related neurological injury.

                                                                             VWC File No. B-00-24


       As defined in Section 65.2-5001, Code of Virginia, a “birth-related neurological injury”

constitutes an “…injury to the brain or spinal cord of an infant caused by the deprivation of oxygen

or mechanical injury occurring in the course of labor, delivery or resuscitation in the immediate

post-delivery period in a hospital which renders the infant permanently motorically disabled and (i)

developmentally disabled or (ii) for infants sufficiently developed to be cognitively evaluated,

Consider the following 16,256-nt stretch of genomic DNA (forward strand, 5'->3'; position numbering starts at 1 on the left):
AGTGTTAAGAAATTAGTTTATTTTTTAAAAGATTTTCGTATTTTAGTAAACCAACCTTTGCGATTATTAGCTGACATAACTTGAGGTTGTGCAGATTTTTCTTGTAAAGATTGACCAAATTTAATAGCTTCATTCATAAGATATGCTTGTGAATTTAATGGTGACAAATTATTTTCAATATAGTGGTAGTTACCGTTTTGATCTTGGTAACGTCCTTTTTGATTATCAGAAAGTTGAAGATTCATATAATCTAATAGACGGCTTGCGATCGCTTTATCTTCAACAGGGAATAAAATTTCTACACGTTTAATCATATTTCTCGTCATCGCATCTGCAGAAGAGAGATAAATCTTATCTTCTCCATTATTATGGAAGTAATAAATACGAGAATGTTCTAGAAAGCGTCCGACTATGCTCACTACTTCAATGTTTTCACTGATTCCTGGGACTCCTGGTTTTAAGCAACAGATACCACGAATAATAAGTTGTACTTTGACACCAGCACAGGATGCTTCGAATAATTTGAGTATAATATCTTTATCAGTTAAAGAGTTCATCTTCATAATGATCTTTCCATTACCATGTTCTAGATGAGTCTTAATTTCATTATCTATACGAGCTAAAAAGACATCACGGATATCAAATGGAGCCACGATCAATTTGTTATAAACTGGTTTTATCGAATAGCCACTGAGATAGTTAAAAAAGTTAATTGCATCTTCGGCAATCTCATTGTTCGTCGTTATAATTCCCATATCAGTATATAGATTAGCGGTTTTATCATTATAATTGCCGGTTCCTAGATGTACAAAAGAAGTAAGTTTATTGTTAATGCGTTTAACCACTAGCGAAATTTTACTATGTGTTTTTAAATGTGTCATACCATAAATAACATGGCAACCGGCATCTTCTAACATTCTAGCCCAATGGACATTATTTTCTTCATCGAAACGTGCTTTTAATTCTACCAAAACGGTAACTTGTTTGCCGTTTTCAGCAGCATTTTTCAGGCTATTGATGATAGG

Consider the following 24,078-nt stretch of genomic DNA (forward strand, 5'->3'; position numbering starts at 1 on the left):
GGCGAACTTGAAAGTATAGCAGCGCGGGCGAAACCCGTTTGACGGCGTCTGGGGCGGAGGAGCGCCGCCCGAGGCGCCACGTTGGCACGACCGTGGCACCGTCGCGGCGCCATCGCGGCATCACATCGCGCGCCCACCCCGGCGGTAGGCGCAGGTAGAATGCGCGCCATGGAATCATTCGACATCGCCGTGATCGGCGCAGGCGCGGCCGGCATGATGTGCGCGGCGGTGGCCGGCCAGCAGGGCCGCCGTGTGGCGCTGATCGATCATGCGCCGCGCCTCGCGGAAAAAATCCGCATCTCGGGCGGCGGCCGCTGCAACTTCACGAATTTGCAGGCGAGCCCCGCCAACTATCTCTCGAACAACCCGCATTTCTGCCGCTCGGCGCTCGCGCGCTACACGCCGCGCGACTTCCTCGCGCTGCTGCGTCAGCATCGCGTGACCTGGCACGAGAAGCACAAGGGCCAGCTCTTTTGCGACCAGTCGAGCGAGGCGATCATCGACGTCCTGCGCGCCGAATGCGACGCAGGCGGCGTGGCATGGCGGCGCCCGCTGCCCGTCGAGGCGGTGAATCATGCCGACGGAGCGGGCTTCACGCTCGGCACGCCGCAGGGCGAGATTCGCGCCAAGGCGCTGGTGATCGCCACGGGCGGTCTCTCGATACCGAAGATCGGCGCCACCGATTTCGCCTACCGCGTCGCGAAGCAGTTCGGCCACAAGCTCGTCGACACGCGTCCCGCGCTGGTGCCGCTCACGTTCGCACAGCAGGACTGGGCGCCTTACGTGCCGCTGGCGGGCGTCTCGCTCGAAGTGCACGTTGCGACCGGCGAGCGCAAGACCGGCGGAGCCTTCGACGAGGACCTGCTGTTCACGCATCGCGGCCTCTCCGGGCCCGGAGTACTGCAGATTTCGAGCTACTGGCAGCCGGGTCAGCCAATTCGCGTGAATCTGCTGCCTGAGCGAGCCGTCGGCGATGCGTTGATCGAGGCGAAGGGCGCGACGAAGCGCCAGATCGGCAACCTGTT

cognitively disabled.”

       In determining whether an infant meets the statutory definition, the Commission is mindful

that “[a] rebuttable presumption shall arise that the injury alleged is a birth-related neurological

injury where it has been demonstrated to the satisfaction of the Virginia Workers‟ Compensation

Commission, that the infant has sustained a brain or spinal cord injury caused by oxygen

deprivation or mechanical injury, and that the infant was thereby rendered permanently motorically

disabled and (i) developmentally disabled or (ii) for infants sufficiently developed to be cognitively

evaluated, cognitively disabled.” That provision goes on to state that “[I]f either party disagrees

with such presumption, that party shall have the burden of proving that the injuries alleged are not

birth-related neurological injuries within the meaning of the chapter.”

       In this case it is abundantly clear that the infant sustained his devastating neurological